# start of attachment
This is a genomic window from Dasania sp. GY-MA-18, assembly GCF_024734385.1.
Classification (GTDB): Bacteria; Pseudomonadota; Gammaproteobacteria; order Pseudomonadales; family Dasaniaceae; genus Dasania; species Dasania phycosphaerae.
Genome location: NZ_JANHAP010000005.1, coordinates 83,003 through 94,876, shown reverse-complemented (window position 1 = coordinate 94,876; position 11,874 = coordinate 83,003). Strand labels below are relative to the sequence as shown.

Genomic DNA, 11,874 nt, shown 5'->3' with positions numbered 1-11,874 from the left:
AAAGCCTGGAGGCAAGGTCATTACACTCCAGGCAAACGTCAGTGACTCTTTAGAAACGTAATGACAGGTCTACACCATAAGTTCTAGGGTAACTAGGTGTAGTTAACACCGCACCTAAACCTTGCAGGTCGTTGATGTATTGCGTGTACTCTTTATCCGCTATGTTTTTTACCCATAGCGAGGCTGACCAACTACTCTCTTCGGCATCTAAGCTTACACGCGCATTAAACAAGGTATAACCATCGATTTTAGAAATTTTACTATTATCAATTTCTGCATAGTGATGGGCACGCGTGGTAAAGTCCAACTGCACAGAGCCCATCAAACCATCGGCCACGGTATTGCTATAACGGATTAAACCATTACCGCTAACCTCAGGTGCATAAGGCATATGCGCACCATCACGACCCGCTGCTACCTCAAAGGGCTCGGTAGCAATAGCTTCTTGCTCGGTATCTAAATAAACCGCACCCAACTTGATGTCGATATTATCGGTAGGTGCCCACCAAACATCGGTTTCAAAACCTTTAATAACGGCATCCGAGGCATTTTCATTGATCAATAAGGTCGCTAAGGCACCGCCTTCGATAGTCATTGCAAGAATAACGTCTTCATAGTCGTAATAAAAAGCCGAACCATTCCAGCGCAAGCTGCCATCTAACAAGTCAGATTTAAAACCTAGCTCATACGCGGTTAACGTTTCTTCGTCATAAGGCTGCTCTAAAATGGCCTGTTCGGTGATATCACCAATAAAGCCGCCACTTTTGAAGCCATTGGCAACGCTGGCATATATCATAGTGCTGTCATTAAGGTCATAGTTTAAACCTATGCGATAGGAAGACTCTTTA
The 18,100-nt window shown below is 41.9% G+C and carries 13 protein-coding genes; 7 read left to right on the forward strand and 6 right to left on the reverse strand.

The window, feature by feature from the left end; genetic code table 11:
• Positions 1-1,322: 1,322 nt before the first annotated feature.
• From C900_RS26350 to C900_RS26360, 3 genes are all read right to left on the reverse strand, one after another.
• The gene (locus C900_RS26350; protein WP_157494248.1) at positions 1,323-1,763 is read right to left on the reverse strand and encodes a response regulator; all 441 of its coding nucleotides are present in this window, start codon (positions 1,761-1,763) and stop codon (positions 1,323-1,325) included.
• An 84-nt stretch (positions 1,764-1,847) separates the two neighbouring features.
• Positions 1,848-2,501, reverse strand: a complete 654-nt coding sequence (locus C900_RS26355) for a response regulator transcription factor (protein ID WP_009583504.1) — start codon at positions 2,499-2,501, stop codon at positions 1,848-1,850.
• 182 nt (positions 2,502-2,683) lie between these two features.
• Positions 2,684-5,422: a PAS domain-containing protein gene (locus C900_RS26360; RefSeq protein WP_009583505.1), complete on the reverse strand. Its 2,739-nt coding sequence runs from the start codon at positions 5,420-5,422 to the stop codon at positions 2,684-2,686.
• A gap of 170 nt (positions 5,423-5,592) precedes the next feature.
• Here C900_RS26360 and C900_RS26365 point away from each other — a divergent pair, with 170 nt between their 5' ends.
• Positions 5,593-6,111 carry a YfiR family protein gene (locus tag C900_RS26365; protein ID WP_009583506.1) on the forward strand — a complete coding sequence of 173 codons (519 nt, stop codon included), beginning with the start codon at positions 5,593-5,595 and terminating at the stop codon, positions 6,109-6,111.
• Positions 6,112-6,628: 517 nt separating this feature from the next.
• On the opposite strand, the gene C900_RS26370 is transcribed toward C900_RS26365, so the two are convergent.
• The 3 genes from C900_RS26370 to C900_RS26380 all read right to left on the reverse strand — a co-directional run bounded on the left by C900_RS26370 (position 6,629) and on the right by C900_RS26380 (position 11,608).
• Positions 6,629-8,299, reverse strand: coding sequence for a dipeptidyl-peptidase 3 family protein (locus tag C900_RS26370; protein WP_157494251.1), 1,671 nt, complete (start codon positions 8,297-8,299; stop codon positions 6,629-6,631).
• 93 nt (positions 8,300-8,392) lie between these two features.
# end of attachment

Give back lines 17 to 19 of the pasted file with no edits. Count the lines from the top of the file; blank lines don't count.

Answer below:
• Positions 5,593-6,111 carry a YfiR family protein gene (locus tag C900_RS26365; protein ID WP_009583506.1) on the forward strand — a complete coding sequence of 173 codons (519 nt, stop codon included), beginning with the start codon at positions 5,593-5,595 and terminating at the stop codon, positions 6,109-6,111.
• Positions 6,112-6,628: 517 nt separating this feature from the next.
• On the opposite strand, the gene C900_RS26370 is transcribed toward C900_RS26365, so the two are convergent.